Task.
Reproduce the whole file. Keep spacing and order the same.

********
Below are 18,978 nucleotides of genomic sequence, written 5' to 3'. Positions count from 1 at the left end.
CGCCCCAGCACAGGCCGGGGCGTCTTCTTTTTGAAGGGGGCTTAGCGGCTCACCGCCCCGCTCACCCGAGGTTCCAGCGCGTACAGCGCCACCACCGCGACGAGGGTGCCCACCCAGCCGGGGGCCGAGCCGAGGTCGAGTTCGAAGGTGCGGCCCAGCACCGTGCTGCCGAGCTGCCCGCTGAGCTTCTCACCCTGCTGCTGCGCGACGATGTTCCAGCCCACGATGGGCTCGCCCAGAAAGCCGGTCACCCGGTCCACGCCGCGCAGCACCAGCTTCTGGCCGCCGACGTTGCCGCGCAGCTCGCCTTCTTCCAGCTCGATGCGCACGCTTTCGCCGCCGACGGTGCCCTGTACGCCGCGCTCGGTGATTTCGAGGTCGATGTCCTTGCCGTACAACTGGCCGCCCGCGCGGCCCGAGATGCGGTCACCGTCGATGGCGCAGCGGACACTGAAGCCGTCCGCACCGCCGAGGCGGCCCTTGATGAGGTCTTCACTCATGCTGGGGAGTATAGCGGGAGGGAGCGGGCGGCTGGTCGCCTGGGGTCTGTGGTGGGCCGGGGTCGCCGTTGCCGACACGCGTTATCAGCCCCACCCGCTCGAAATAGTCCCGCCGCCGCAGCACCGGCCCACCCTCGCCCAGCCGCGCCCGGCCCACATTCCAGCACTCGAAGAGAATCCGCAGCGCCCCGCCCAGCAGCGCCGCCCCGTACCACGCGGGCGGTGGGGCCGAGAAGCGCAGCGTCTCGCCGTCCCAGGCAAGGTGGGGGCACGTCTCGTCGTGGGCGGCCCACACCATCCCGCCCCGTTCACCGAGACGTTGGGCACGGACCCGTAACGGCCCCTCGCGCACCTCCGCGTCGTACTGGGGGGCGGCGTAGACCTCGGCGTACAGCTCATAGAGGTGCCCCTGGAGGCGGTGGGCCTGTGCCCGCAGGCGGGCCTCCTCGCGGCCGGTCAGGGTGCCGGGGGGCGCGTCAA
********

Below are 18,978 nucleotides of genomic sequence, written 5' to 3'. Positions count from 1 at the left end.
CGCCCCAGCACAGGCCGGGGCGTCTTCTTTTTGAAGGGGGCTTAGCGGCTCACCGCCCCGCTCACCCGAGGTTCCAGCGCGTACAGCGCCACCACCGCGACGAGGGTGCCCACCCAGCCGGGGGCCGAGCCGAGGTCGAGTTCGAAGGTGCGGCCCAGCACCGTGCTGCCGAGCTGCCCGCTGAGCTTCTCACCCTGCTGCTGCGCGACGATGTTCCAGCCCACGATGGGCTCGCCCAGAAAGCCGGTCACCCGGTCCACGCCGCGCAGCACCAGCTTCTGGCCGCCGACGTTGCCGCGCAGCTCGCCTTCTTCCAGCTCGATGCGCACGCTTTCGCCGCCGACGGTGCCCTGTACGCCGCGCTCGGTGATTTCGAGGTCGATGTCCTTGCCGTACAACTGGCCGCCCGCGCGGCCCGAGATGCGGTCACCGTCGATGGCGCAGCGGACACTGAAGCCGTCCGCACCGCCGAGGCGGCCCTTGATGAGGTCTTCACTCATGCTGGGGAGTATAGCGGGAGGGAGCGGGCGGCTGGTCGCCTGGGGTCTGTGGTGGGCCGGGGTCGCCGTTGCCGACACGCGTTATCAGCCCCACCCGCTCGAAATAGTCCCGCCGCCGCAGCACCGGCCCACCCTCGCCCAGCCGCGCCCGGCCCACATTCCAGCACTCGAAGAGAATCCGCAGCGCCCCGCCCAGCAGCGCCGCCCCGTACCACGCGGGCGGTGGGGCCGAGAAGCGCAGCGTCTCGCCGTCCCAGGCAAGGTGGGGGCACGTCTCGTCGTGGGCGGCCCACACCATCCCGCCCCGTTCACCGAGACGTTGGGCACGGACCCGTAACGGCCCCTCGCGCACCTCCGCGTCGTACTGGGGGGCGGCGTAGACCTCGGCGTACAGCTCATAGAGGTGCCCCTGGAGGCGGTGGGCCTGTGCCCGCAGGCGGGCCTCCTCGCGGCCGGTCAGGGTGCCGGGGGGCGCGTCAA